Weight gain can be done in an effective way
How to Gain Weight in a Healthy Way
It can be as difficult as losing weight for some people
Just like losing weight is a goal for some people, gaining weight is a goal for many others. And figuring out how to gain weight can be equally as difficult, for many different reasons. Factors like genetics, medications, stress, chronic health problems, and mental health struggles like depression, anxiety, or an eating disorder, can all make putting on weight a physical and mental challenge.
“We constantly hear about the obesity epidemic, and our society places such an emphasis on weight loss and dieting, but there are so many individuals out there who are struggling with the opposite problem,” Marla Scanzello, M.S., R.D., director of dietary service at Eating Recovery Center, tells SELF. “It is essential for [those individuals] to recognize that their needs are different and to tune out the unhelpful dieting and weight loss messages surrounding them,” Scanzello adds.
The truth is that for some people, being their healthiest self means gaining some weight. “Being underweight puts you at risk for a variety of health issues, including fragile bones, fertility issues, hair loss, a weakened immune system, fatigue, and malnutrition,” Alissa Rumsey, M.S., R.D., C.S.C.S., spokeswoman for the Academy of Nutrition and Dietetics, tells SELF.
Of course, healthy weight ranges will be different for every person. If you’re not sure what that means for you, definitely talk with your general physician or a registered dietitian. This is tricky, and what works for your friends won’t necessarily work for you, so it’s essential to do what’s right for your body and keeps you nourished, happy, and healthy.
(If you have an eating disorder, seeking help from a treatment center, or just a trusted doctor, is essential. You should not change your diet, count calories, or try to put on weight on your own before speaking with a professional who can help you come up with the right plan for you.)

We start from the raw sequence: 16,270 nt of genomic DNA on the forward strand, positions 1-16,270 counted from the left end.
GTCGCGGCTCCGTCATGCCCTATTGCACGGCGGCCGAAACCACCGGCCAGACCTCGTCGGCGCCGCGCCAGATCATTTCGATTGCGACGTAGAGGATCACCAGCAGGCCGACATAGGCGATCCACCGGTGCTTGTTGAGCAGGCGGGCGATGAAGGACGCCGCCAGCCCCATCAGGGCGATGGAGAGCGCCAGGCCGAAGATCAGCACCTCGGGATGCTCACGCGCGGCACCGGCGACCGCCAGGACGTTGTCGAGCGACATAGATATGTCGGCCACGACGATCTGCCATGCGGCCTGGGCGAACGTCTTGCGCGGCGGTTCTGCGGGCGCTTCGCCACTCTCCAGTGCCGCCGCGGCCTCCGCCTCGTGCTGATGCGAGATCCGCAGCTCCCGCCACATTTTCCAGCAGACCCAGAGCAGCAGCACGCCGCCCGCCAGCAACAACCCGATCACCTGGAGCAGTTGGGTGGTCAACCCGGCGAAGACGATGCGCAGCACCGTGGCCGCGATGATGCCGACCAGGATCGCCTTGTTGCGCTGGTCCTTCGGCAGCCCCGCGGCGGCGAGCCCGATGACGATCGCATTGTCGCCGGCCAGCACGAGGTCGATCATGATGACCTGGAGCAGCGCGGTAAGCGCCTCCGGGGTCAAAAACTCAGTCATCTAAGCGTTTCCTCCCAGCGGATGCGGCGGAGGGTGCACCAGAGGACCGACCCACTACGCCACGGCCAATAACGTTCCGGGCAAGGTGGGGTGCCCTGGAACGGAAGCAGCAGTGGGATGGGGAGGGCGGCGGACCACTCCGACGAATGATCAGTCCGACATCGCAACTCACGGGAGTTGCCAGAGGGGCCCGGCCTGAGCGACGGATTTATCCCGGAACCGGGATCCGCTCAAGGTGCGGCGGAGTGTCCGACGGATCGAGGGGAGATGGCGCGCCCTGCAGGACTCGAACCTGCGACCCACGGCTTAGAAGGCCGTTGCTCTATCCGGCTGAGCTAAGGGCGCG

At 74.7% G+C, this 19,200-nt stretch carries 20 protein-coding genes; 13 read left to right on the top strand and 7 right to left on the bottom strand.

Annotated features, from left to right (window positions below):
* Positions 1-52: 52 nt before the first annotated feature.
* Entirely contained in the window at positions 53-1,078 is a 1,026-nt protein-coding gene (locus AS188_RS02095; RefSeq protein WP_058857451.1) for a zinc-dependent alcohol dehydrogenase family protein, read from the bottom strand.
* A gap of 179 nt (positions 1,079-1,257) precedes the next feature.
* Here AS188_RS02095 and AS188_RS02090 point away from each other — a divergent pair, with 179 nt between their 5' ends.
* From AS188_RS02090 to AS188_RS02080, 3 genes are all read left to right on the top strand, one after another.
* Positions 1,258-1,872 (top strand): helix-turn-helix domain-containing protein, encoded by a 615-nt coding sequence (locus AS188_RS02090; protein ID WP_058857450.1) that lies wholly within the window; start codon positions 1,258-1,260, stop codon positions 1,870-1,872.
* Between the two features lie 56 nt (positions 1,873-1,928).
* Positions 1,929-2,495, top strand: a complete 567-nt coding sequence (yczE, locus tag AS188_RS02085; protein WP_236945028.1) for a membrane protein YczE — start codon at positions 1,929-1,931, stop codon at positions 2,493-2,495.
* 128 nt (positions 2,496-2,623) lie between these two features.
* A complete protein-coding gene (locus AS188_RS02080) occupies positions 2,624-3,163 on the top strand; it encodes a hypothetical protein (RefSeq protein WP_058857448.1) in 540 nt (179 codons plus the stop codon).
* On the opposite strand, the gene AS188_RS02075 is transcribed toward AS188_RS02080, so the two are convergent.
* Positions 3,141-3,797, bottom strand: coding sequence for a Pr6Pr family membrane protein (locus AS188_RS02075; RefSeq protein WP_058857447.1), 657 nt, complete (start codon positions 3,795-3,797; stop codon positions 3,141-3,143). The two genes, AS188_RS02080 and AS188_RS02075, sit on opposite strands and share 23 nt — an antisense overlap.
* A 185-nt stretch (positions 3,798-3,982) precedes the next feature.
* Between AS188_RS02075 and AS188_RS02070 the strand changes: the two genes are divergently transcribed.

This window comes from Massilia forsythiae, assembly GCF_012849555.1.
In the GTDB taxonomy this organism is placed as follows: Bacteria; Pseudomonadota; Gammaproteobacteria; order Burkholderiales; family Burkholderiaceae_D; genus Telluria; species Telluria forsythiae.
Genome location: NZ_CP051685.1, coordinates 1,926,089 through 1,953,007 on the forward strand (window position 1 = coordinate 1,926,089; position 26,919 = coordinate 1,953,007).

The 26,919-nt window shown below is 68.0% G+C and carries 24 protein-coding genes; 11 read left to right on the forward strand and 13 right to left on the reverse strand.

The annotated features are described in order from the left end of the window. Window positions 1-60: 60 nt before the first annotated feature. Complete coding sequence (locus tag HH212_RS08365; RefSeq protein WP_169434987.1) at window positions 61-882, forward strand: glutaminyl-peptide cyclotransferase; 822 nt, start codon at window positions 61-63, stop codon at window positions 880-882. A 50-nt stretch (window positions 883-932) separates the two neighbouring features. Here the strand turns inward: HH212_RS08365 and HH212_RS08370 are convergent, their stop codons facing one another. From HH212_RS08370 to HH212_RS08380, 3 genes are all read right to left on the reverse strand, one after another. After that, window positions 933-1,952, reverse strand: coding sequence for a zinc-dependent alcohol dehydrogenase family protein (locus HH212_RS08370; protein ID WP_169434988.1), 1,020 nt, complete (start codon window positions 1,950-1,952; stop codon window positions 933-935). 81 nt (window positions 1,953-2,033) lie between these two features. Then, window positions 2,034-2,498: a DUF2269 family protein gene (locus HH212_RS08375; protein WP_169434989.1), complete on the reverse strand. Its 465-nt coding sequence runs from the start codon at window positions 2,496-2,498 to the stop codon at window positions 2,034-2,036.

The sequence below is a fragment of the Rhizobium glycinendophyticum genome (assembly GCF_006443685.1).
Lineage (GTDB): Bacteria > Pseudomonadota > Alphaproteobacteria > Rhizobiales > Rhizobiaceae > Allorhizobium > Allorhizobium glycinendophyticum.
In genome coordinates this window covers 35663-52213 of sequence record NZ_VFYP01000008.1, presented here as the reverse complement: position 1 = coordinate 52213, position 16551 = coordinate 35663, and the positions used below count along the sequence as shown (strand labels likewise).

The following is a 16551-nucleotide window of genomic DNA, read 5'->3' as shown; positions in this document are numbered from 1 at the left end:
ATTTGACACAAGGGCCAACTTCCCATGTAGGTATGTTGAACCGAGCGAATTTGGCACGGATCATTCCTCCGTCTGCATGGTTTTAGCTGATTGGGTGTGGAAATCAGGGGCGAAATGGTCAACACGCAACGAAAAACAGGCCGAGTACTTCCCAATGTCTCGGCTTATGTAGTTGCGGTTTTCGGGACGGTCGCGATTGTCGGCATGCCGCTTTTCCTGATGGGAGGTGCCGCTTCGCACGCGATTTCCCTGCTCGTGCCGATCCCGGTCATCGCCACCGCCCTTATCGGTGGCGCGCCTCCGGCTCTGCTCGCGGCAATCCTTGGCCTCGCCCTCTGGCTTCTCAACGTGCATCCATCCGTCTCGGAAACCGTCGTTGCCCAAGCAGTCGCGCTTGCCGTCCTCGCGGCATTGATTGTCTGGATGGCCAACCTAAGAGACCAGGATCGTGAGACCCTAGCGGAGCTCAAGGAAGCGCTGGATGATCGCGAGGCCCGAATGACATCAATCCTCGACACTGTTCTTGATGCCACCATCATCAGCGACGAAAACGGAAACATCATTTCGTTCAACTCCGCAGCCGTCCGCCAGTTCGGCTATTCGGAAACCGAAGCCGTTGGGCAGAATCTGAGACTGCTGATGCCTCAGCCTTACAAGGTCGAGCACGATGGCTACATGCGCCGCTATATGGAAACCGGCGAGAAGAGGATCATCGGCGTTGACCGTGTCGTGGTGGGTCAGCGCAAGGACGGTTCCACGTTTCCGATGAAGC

If you are looking for ways to make weight gain easier, here are some tips for doing so in a healthy way.
Go get a physical.
If you don’t already know why weight gain is tough for you, it’s a good idea to see your doctor. Some chronic health conditions like hyperthyroidism and some digestive issues like Crohn’s disease can cause weight loss. You may also just have a very high metabolism, Rumsey says. Figuring out the underlying cause (if there is one) and treating that will help you reach your goals.
“Some people may lose weight during times of stress or depression and need to regain weight for optimal health,” Scanzello says. “In these cases, it may also be helpful for them to see a therapist to address the underlying emotional issues contributing to lack of appetite and/or weight loss.”
Weight problems can be a physical symptom of stress, so check in on yourself and assess your stress levels. If you realize you need to get them in check, or that you’re struggling with other things like depression or anxiety, seeing a therapist can help you sort things out.
Eat smaller meals throughout the day.